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Saturday, September 22, 2018

The role of incompetence in modelling

It seems to run rather strongly through the modelling efforts here in 72 Land. No one is ever going to confuse me with the great 1:72 modellers in our hobby, but the last couple of sessions seem to have cursed by the Voodoo Queen. 

Almost all are fundamental mistakes of basic modelling principles. Too much glue at the site of two pieces going together. Glue fingerprints on clear parts. Dropping tiny bits to the mercy of the carpet monster. Breaking thin parts and having to glue them back together (which never really works). Fuselage halves that seem well lined up end up offsetting by a micron and producing a visible seam. Gaps caused by seams that weren't properly secured. Parts that just don't fit together (which admittedly is not my fault, but the extent of work I'm willing to put in to correct the situation is under my control). And these examples are all from the last two bench sessions! 

One of my greatest problems is a native impatience. It is truly a potential hobby killer for modellers. I have a lot of projects on the go, and want to make some progress on most of them at each period of bench time. But I just need to slow down and take more time to plan and execute actions. It hasn't helped that I've been dealing with migraines and my wife's upcoming foot surgery, but those are excuses as much as reasons.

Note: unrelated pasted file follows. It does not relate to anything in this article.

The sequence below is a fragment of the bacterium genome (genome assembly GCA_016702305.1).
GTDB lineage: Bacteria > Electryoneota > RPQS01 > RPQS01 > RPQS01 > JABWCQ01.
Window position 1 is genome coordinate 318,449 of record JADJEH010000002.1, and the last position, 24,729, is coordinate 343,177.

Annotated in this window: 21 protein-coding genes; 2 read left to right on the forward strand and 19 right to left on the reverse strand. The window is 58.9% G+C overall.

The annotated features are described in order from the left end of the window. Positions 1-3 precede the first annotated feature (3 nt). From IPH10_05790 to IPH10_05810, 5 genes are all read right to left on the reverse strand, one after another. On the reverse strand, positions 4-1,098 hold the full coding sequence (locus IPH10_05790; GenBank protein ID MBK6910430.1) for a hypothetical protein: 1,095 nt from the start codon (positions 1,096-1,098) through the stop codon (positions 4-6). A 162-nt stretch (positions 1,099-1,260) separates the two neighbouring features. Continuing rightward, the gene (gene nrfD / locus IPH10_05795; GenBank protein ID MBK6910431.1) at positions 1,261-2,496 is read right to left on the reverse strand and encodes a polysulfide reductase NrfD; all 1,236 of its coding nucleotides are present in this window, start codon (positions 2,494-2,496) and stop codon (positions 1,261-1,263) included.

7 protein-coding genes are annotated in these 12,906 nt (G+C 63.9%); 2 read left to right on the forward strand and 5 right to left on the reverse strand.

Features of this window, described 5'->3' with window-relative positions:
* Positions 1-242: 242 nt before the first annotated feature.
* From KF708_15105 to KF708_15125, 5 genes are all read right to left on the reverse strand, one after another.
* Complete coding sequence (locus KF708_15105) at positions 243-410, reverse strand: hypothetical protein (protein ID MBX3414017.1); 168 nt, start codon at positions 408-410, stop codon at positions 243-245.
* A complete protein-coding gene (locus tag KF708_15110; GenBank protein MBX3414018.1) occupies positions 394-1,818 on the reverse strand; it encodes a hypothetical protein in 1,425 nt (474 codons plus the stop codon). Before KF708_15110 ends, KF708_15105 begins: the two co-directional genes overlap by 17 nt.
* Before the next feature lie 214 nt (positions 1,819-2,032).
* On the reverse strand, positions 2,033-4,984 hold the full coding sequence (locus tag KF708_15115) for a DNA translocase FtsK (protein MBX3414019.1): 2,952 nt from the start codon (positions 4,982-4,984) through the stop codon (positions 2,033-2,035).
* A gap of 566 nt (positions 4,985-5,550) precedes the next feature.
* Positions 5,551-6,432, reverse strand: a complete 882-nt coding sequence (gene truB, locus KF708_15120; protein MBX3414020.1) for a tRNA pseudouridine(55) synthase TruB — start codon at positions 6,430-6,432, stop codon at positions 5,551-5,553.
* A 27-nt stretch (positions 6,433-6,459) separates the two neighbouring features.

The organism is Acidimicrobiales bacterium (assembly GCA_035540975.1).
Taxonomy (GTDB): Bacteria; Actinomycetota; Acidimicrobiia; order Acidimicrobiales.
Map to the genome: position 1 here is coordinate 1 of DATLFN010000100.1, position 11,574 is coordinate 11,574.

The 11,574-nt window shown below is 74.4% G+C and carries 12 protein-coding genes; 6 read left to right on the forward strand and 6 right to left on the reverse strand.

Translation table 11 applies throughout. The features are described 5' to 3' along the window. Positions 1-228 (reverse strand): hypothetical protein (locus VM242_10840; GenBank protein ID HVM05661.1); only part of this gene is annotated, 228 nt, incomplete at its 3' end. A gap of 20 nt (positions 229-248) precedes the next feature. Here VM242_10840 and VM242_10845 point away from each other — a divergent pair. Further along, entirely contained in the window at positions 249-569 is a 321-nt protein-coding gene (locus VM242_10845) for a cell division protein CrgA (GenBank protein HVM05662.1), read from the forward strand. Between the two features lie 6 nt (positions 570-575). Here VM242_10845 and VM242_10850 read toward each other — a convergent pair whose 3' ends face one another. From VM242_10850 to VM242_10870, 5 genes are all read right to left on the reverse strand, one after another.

It's not like I spend 8 hours a day at the bench and need some time off. It's that I'm trying to rush the jobs in the time I do have available. There are so many kits in the stash that I want to start on. Is physical dexterity becoming an issue? At 61, I wouldn't think so, but one only gets old once and there are limited chances for knowing how your body is going to react. 

One of the fundamental principles of this blog is that everything I build, no matter the problems, gets displayed when it is finished. So all of those errors will be on display for the world to see. I will just need to slow down and take the proper amount of time to do the bits of work that I've set up for that bench session. Breathe deep. Put on some music (well, high-volume Iron Maiden may not be most conducive to relaxed modelling). And remember that this is emphatically a hobby for the purpose of relaxation. 

Lots of glue goo on the front mudguard structure. (ICM Sdkfz 222)

The masks have been added to this fuselage half, but I shudder to think what glue marks will be revealed after painting. (Valom DH-91)


1 comment:

  1. Just tried to comment, it might have been lost. I am David. I have a KMC727 that I need to sell (financial difficulty - similar to what made you sell yours, long ago). Would be interested in buying mine?

    David in Tucson